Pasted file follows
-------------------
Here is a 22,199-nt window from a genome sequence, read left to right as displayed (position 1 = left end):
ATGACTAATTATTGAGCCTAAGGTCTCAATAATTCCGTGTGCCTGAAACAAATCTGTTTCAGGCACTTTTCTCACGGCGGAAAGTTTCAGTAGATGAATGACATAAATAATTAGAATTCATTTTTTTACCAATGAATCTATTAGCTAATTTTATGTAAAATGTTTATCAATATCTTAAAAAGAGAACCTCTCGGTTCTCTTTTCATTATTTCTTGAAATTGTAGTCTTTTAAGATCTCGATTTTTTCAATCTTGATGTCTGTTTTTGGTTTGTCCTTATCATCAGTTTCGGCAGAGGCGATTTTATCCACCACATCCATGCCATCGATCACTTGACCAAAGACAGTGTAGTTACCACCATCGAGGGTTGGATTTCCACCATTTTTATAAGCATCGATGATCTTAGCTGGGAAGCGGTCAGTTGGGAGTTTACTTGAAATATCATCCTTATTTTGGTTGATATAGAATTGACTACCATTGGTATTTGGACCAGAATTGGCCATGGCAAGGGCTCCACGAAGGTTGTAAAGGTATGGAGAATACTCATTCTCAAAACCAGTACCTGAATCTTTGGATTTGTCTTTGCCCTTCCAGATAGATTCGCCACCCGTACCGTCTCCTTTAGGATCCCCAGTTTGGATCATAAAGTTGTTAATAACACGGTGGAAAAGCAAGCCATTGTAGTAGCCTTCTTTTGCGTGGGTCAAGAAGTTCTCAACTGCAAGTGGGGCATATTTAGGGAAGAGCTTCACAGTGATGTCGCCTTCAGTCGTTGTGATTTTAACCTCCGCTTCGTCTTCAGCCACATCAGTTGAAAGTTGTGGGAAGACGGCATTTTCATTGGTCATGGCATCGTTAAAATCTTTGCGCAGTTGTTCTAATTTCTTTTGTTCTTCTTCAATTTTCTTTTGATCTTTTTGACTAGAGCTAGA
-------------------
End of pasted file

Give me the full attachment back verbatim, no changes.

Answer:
Here is a 22,199-nt window from a genome sequence, read left to right as displayed (position 1 = left end):
ATGACTAATTATTGAGCCTAAGGTCTCAATAATTCCGTGTGCCTGAAACAAATCTGTTTCAGGCACTTTTCTCACGGCGGAAAGTTTCAGTAGATGAATGACATAAATAATTAGAATTCATTTTTTTACCAATGAATCTATTAGCTAATTTTATGTAAAATGTTTATCAATATCTTAAAAAGAGAACCTCTCGGTTCTCTTTTCATTATTTCTTGAAATTGTAGTCTTTTAAGATCTCGATTTTTTCAATCTTGATGTCTGTTTTTGGTTTGTCCTTATCATCAGTTTCGGCAGAGGCGATTTTATCCACCACATCCATGCCATCGATCACTTGACCAAAGACAGTGTAGTTACCACCATCGAGGGTTGGATTTCCACCATTTTTATAAGCATCGATGATCTTAGCTGGGAAGCGGTCAGTTGGGAGTTTACTTGAAATATCATCCTTATTTTGGTTGATATAGAATTGACTACCATTGGTATTTGGACCAGAATTGGCCATGGCAAGGGCTCCACGAAGGTTGTAAAGGTATGGAGAATACTCATTCTCAAAACCAGTACCTGAATCTTTGGATTTGTCTTTGCCCTTCCAGATAGATTCGCCACCCGTACCGTCTCCTTTAGGATCCCCAGTTTGGATCATAAAGTTGTTAATAACACGGTGGAAAAGCAAGCCATTGTAGTAGCCTTCTTTTGCGTGGGTCAAGAAGTTCTCAACTGCAAGTGGGGCATATTTAGGGAAGAGCTTCACAGTGATGTCGCCTTCAGTCGTTGTGATTTTAACCTCCGCTTCGTCTTCAGCCACATCAGTTGAAAGTTGTGGGAAGACGGCATTTTCATTGGTCATGGCATCGTTAAAATCTTTGCGCAGTTGTTCTAATTTCTTTTGTTCTTCTTCAATTTTCTTTTGATCTTTTTGACTAGAGCTAGA